Larkin Company Administration Building (1903) - Buffalo, New York

The Larkin Company was a mail-order business. Among the firsts of the Larkin Building are use of air conditioning and plate glass. Also, the furniture was of metal. Wright entrusted the working drawings of the project to William Drummond, many of whose own designs were constructed near Wright works, often causing the casual viewer confusion about which is which. Larkin Company cofounder were John Larkin and Elbert Hubbard (one of whose sisters were Mrs. Larkin). All the Wright homeowners in Buffalo were involved with this enterprise in some manner.

Lindholm Service Sation (1956) - Cloquet, Minnesota

This is a cement-block structure, painted, with terne metal roof and cantilevered canopy. The design derives from the Broadacre City Standardized Overhead Service Station of 1932, except that ground-based fuel pumps are used instead of the overhead fuel lines as envisioned by Wright. This is the only service station constructed from Wright's designs. Its service waiting room (in center of picture) is over the attendants' area, while mechanics' working areas are on ground level.

Louis Sullivan Summer Residence and Stables (1890) - Ocean Springs, Mississippi

Located directly on the Gulf Coast, this house was part of a group of Wright-designed buildings on adjacent lots. Its high-pitched roof is characteristic, not of Louis Sullivan, but of the young Wright whom the "Lieber Meister" had delegated the work. In 1970 a new dining room was added to the east half of the south facade, permanently altering Wright's T plan. There are many other alterations, mostly from restorations in the 1930s, but the woodwork in several rooms remains in fine condition.

Nathan G. Moore Residence and Stable (1895) - Oak Park, Illinois

This Roman brick house, which is intentionally Tudor in character, was built in 1895, then rebuilt above the first floor in 1923 after a 1922 fire. Located directly northly of the Hills residence, which Moore executed for his daughter, it is also across the street from the Heurtley house.

Solomon R. Guggenheim Museum (1956) - New York, New York

The main gallery of the Guggenheim is a continuous spiralling inclined ramp in concrete. Wright intended this spiral incline to counteract the usual dominance of right-angled architecture over the flat plane of a picture. He also intended visitors to take the elevator to the top of the spiral, then walk down to the ground floor. Overcoming the restrictions of the New York City building code took more time than design and construction, but the original design of 1943, labeld a "ziggurat", is still evident in the final plan. The museum is open daily and Sunday for a small admission charge. This structure has been designated by the American Institute of Architects as one of seventeen American buildings designed by Frank Lloyd Wright to be retained as an example of his architectural contribution to American culture.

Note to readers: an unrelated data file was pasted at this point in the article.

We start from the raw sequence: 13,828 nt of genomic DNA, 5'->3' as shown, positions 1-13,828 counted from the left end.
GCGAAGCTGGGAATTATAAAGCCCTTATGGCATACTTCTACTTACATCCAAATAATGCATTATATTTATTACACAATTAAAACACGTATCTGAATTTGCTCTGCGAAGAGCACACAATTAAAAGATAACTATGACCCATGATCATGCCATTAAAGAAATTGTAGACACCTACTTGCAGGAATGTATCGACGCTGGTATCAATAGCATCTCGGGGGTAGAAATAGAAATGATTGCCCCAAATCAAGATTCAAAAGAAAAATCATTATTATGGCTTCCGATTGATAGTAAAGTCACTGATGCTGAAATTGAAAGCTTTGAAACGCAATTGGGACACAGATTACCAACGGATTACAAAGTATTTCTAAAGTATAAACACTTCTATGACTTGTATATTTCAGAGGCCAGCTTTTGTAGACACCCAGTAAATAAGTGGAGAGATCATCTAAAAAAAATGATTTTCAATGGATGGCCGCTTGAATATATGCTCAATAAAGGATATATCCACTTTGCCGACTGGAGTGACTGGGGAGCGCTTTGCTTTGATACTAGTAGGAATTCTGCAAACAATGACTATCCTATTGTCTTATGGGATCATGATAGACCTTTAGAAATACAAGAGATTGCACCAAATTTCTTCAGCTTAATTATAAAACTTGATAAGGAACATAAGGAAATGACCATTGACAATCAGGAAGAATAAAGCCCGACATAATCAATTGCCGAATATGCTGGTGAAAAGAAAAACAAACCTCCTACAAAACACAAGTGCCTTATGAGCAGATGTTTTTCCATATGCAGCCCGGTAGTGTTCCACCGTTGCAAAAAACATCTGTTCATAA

Suntop Homes (1938) - Ardmore, Pennsylvania

Based upon a Broadacre City model, these units have been known as Suntop Homes, Cloverleaf, Quadruple Housing, and The Ardmore Experiment. The original Suntop Homes project was for the United States Government on a tract near Pittsfield, Massachusetts. A change in housing administration and complaints from local architects that they, not an "outsider", should do the project prevented its construction. There were to have been four of these units in Ardmore, built in a row but each angled differently on the sites. Only one was built. The building is divided into quarters, each of two stories plus basement and sunroof, and houses four families. The exterior is of brick and horizontal lapped wood siding; this siding is imitated in the wall now surrounding the structure. Construction was supervised by masterbuilder Harold Turner, whose other efforts include some of Wright's major statements: residence for Hanna Affleck, Armstrong, Christie, Goetsch-Winckler and Rebhuhn. Damage to two of the apartments has caused reconstruction that is not in accord with Wright's plans.

Taliesin Fellowship Complex (1933) - Spring Green, Wisconsin

The Great Depression left Wright with few commissions, but instead of retiring in 1932 at the age of sixty-five, he entered a whole new era of creativity. He founded the Taliesin Fellowship (two of the first apprentices were William Wesley Peters, now a Frank Lloyd Wright Foundation vice-president, and John H. Howe), remodeled the Hillside Home School II including Hillside Playhouse (burned, rebuilt in 1952) for use by the Fellowship, and began work on his concept of a Broadacre City and then the Usonian home. His scheme for a truly American city was realized on a grand scale in models and in a few scattered works - for example, the Affleck house, Suntop Homes, and Lindholm Service Station - but never in the way Wright wanted, in a complete city or in a new concept of American city planning universally applied.

William E. Martin Residence (1902) - Oak Park, Illinois

The plaster and wood trim of this three-story dwelling for W.E. Martin is not too unlike that of the Fricke residence. Yet it is closer to the Prairie ideal, as typified by the Willits Residence, being much clearer in plan. The building had been, for several years, subdivided into three apartments when, in 1945, it was restored to single-family usage.